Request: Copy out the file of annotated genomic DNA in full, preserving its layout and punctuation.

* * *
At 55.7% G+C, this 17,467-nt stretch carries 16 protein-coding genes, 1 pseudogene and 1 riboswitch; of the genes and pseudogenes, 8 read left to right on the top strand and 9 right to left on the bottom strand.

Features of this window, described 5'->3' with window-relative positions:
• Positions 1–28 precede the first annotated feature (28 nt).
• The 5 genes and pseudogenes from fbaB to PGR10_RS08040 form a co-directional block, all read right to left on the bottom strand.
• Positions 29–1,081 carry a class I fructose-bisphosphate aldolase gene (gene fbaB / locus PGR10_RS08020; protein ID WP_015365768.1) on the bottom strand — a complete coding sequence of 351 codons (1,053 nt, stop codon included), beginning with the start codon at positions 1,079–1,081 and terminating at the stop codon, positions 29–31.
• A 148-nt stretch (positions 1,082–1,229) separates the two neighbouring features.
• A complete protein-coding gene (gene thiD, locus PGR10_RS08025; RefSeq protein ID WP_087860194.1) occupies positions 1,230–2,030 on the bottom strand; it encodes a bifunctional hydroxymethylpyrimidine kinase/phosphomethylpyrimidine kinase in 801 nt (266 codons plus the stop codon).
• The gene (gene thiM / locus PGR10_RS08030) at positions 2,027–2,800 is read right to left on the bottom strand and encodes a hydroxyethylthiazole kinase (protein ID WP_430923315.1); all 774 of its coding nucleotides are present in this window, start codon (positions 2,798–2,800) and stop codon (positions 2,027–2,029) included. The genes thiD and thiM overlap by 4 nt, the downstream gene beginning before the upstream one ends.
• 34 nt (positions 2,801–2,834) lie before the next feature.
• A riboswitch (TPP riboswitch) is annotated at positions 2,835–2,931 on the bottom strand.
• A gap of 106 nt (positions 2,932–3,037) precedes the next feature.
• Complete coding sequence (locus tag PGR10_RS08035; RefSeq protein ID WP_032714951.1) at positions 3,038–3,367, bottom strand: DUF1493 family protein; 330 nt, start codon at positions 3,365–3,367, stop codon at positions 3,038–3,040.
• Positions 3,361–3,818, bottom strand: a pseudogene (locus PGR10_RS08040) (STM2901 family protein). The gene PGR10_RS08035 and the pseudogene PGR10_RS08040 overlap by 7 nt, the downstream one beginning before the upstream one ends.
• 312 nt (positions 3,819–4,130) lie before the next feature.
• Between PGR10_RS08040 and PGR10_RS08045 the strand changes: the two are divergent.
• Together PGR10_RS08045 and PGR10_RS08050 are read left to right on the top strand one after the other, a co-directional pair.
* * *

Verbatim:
At 55.7% G+C, this 17,467-nt stretch carries 16 protein-coding genes, 1 pseudogene and 1 riboswitch; of the genes and pseudogenes, 8 read left to right on the top strand and 9 right to left on the bottom strand.

Features of this window, described 5'->3' with window-relative positions:
• Positions 1–28 precede the first annotated feature (28 nt).
• The 5 genes and pseudogenes from fbaB to PGR10_RS08040 form a co-directional block, all read right to left on the bottom strand.
• Positions 29–1,081 carry a class I fructose-bisphosphate aldolase gene (gene fbaB / locus PGR10_RS08020; protein ID WP_015365768.1) on the bottom strand — a complete coding sequence of 351 codons (1,053 nt, stop codon included), beginning with the start codon at positions 1,079–1,081 and terminating at the stop codon, positions 29–31.
• A 148-nt stretch (positions 1,082–1,229) separates the two neighbouring features.
• A complete protein-coding gene (gene thiD, locus PGR10_RS08025; RefSeq protein ID WP_087860194.1) occupies positions 1,230–2,030 on the bottom strand; it encodes a bifunctional hydroxymethylpyrimidine kinase/phosphomethylpyrimidine kinase in 801 nt (266 codons plus the stop codon).
• The gene (gene thiM / locus PGR10_RS08030) at positions 2,027–2,800 is read right to left on the bottom strand and encodes a hydroxyethylthiazole kinase (protein ID WP_430923315.1); all 774 of its coding nucleotides are present in this window, start codon (positions 2,798–2,800) and stop codon (positions 2,027–2,029) included. The genes thiD and thiM overlap by 4 nt, the downstream gene beginning before the upstream one ends.
• 34 nt (positions 2,801–2,834) lie before the next feature.
• A riboswitch (TPP riboswitch) is annotated at positions 2,835–2,931 on the bottom strand.
• A gap of 106 nt (positions 2,932–3,037) precedes the next feature.
• Complete coding sequence (locus tag PGR10_RS08035; RefSeq protein ID WP_032714951.1) at positions 3,038–3,367, bottom strand: DUF1493 family protein; 330 nt, start codon at positions 3,365–3,367, stop codon at positions 3,038–3,040.
• Positions 3,361–3,818, bottom strand: a pseudogene (locus PGR10_RS08040) (STM2901 family protein). The gene PGR10_RS08035 and the pseudogene PGR10_RS08040 overlap by 7 nt, the downstream one beginning before the upstream one ends.
• 312 nt (positions 3,819–4,130) lie before the next feature.
• Between PGR10_RS08040 and PGR10_RS08045 the strand changes: the two are divergent.
• Together PGR10_RS08045 and PGR10_RS08050 are read left to right on the top strand one after the other, a co-directional pair.